Don't get me wrong, RasPis are great for what they are, but it's idiotic to put it next to a much faster standard laptop that also runs all the standard software that is out there and then complain that it's more expensive.

      1. badflorist

        Re: Moan Time

        "...then complain that it's more expensive."

        Yeh, but generally people complaining in that manner are not complaining that it's more expensive but that it's too expensive.

        1. Smirnov

          Re: Moan Time

          "Yeh, but generally people complaining in that manner are not complaining that it's more expensive but that it's too expensive."

          Is it? Looking at it, £75 is still OK if you need a SBC for a hobby project. But if one wants a portable PC with a large screen that runs your standard software then a measly naked PCB with an underpowered ARM processor doesn't look that great even if it was still only £60. And yes, you *could* add all the other stuff that's missing (a screen, a case, a battery, a power supply, a keyboard, a touchpad, a SATA port, a SSD) and you might end up with something resembling a laptop, but it's still an underpowered ARM processor that doesn't run most of your standard software out there.

          £650 retail for a big brand Ryzen laptop with 16GB RAM and 512GB SSD (and which most certainly will also come with a Windows license) doesn't really strike me as excessive, even more so when we're still in a major component shortage and the price of most goods has gone up notably since it started.

          It simply was an idiotic complaint.

          1. Flocke Kroes Silver badge

            Re: Moan Time

            Use cases are subjective. To me, a Windows license has negative value, standard software comes with any mainstream Linux distribution and the system only needs to be fast enough. The huge step up in performance that comes with Intel/AMD/nVidia has far less value to me than the cost. Other people have different priorities.

      2. Anonymous Coward
        Anonymous Coward

        Re: Moan Time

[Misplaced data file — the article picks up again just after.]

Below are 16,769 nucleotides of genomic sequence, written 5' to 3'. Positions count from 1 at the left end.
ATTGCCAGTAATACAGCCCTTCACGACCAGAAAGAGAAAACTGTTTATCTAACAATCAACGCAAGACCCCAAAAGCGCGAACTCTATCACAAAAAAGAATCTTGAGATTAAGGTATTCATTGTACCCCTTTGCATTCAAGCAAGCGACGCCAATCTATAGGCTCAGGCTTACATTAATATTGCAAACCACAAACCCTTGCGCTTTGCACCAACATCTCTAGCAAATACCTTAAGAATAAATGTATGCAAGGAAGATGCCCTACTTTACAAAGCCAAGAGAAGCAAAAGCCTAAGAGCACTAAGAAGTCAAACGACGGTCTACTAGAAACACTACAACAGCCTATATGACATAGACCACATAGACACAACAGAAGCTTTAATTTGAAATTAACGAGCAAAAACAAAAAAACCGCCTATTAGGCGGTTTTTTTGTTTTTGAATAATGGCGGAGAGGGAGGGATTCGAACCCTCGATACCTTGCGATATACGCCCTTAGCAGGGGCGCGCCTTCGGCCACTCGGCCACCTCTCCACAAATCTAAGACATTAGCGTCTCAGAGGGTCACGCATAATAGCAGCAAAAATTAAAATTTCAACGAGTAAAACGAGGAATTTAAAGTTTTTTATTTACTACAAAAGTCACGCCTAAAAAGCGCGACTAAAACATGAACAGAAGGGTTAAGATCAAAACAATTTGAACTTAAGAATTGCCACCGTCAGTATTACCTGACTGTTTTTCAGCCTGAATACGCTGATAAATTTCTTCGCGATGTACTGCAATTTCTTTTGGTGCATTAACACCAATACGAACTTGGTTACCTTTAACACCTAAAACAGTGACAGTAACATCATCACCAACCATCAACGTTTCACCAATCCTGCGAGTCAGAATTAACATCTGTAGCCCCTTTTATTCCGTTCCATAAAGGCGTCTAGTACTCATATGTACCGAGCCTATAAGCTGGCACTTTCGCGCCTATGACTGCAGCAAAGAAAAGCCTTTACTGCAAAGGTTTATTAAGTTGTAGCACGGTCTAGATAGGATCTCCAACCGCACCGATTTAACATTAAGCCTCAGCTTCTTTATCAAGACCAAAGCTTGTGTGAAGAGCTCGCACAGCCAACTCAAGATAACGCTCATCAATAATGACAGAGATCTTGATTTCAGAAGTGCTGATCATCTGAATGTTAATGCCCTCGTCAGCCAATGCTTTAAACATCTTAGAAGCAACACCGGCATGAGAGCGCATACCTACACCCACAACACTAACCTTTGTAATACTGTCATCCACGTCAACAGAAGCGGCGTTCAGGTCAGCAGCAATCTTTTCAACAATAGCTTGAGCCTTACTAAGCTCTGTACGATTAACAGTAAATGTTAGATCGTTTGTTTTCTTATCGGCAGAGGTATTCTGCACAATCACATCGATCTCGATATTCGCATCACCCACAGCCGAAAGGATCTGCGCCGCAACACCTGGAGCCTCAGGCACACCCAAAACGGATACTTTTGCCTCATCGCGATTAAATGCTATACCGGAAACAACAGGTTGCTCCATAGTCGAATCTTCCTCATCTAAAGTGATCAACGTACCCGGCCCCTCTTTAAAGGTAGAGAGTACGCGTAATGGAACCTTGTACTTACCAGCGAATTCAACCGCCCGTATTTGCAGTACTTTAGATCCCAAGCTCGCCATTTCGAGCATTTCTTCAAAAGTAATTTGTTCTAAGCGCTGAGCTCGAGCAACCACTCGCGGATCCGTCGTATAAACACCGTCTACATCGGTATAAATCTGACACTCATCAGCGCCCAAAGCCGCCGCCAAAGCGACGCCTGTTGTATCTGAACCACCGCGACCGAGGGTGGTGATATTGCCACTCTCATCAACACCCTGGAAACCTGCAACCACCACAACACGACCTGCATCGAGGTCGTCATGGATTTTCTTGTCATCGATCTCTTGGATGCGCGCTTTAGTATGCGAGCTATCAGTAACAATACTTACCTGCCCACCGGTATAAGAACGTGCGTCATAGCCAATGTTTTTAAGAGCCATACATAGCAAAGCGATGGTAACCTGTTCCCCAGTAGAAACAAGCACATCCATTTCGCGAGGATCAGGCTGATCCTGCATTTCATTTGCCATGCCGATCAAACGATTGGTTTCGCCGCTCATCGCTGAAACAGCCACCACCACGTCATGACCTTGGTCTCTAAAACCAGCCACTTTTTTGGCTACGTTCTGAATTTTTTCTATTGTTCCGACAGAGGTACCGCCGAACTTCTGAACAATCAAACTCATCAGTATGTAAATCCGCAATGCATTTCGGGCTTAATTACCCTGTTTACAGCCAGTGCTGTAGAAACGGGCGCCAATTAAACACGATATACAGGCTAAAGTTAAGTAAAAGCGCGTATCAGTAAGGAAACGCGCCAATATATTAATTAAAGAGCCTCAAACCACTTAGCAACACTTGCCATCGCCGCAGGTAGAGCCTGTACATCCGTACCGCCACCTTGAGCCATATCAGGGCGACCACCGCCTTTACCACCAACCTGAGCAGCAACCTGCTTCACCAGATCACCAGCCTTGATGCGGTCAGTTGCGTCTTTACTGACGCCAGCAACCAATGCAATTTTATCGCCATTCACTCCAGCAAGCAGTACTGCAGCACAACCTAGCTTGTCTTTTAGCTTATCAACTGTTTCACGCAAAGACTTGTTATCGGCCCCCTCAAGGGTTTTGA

The key phrase from me was "The specification of the processor and DRAM, with the keyboard, battery and PSU etc., is not worth the extra £590."

        I paid £450 for a 17inch laptop with more connectivity and DVDROM than the current HP version. I understand that chip shortages etc., are an issue, but to reduce the interface number for the same footprint is taking the p!ss.I can forego the DVDROM, but SD card reader, no ethernet port, no 2.5inch internal disk capability etc ?. Very poor value for money.

    3. david 12 Silver badge

      Re: Moan Time

      The single most expensive part in my early high-end Mac workstation was the injection-molded plastic case, top half.

      For you, the case and screen aren't worth most of the cost of a laptop, but apparently the vast majority of users have different priorities.

      1. Anonymous Coward
        Anonymous Coward

        Re: Moan Time

        "the vast majority of users have different priorities."

        Most users don't really get a say. Most users who do have a say these days are choosing iThings or Android unless there are specific reasons to stick with Wintel (e.g. the IT department).

        The vast majority of **PC box shifters** (high street, "channel", wherever) have different priorities. Intel Inside on the adverts and the boxes gets handy "market development" monies, for example.